Tikal

1965

By: Alfred Kidder, II

Originally Published in 1965

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Temple IV, the greatest of the Tikal religious buildings. A reconstruction by Wilbur Pearson based on his detailed architectural drawings.
Temple IV, the greatest of the Tikal religious buildings. A reconstruction by Wilbur Pearson based on his detailed architectural drawings.

As we approach the final year of extensive archaeological work at Tikal it is quite obvious, as the reader of Dr. Coe’s following article will discover, that there is still a long task ahead. This, of course, is the preparation, editing, and final publication of full reports on the numerous excavations, architecture, sculpture, hieroglyphic texts, ceramics, and the thousands of other artifacts that have been found. Since this will necessarily take several years, it is fitting that this number of Expedition should be devoted to a full-scale summary by the Director of the Project of what has been accomplished. It is a most impressive record of a great deal of hard work by many people, and will have resulted in at least eight Ph.D. theses as well as a vast amount of new information on Maya civilization.

The undertaking of an archaeological campaign of the magnitude of that drawing to a close at Tikal is not to be taken lightly. It has required the raising of nearly a million dollars and the cooperation of the Guatemala Government, both in the tangible form of air transport without cost to the Museum and in the form of enthusiastic help in many ways by the Director and the staff of the Instituto de Antropologia e Historia. Without this support the Project would not have been possible,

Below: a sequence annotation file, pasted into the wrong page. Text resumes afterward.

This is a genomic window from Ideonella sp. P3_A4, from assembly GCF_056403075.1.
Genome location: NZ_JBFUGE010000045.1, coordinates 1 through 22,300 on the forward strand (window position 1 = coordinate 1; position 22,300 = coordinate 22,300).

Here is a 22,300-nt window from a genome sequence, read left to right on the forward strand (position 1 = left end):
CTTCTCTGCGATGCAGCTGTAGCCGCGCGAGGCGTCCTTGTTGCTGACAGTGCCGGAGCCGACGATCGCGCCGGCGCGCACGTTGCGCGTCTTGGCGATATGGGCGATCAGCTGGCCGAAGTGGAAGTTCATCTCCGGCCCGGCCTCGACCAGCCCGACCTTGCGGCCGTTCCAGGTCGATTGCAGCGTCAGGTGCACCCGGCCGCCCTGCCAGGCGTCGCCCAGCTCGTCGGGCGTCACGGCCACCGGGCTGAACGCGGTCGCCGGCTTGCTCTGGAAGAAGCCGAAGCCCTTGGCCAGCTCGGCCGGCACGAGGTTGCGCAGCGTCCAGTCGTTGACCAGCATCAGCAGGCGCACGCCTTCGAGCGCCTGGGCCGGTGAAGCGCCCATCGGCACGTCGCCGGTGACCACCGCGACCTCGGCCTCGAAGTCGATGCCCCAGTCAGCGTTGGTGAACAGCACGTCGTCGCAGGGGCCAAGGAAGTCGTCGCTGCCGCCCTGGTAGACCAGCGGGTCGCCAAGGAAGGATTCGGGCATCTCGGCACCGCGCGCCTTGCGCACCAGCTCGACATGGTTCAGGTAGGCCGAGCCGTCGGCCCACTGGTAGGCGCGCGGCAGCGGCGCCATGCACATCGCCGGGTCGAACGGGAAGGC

Behind such ambitious undertakings there are always one or more individuals with the foresight and confidence to get them started. In the case of the Tikal Project, Percy C. Madeira, Jr. and John Dimick were the two men most responsible for its inception. To them, all of us who have worked for its success are most grateful.

In addition to the support of the Government of Guatemala, the year-to-year expenses of excavation and repair were provided largely by several foundations. We owe a large debt of gratitude to the Avalon Foundation, the National Science Foundation, the Sarah Mellon Scaife Foundation, the Rockefeller Foundation, and the American Philosophical Society for their support. The same is true of the many individuals whose generous contributions have made possible a great deal of work that could not otherwise have been done.

To finish the work of publishing what has been learned at Tikal will require more than the Museum’s normal financial resources. We are hopeful therefore that those who have so generously contributed to the more glamorous task of excavation and discovery will continue to aid us in the less exciting but equally important obligation to make known our results.

Finally, it should be explained that, although excavation on a large scale at Tikal will cease in 1966, the work of repair and conservation of important buildings will continue through 1969. This has been made possible by the Guatemala Government’s appropriation of nearly nine hundred thousand dollars for the purpose of preserving from destruction many of the temples and palaces of Tikal. The result, we hope, will be one of the most interesting and spectacular monuments to the skill and industry of the American Indian.

Cite This Article

II, Alfred Kidder,. "Tikal." Expedition Magazine 8, no. 1 (September, 1965): -. Accessed February 25, 2024. https://www.penn.museum/sites/expedition/tikal-1965/


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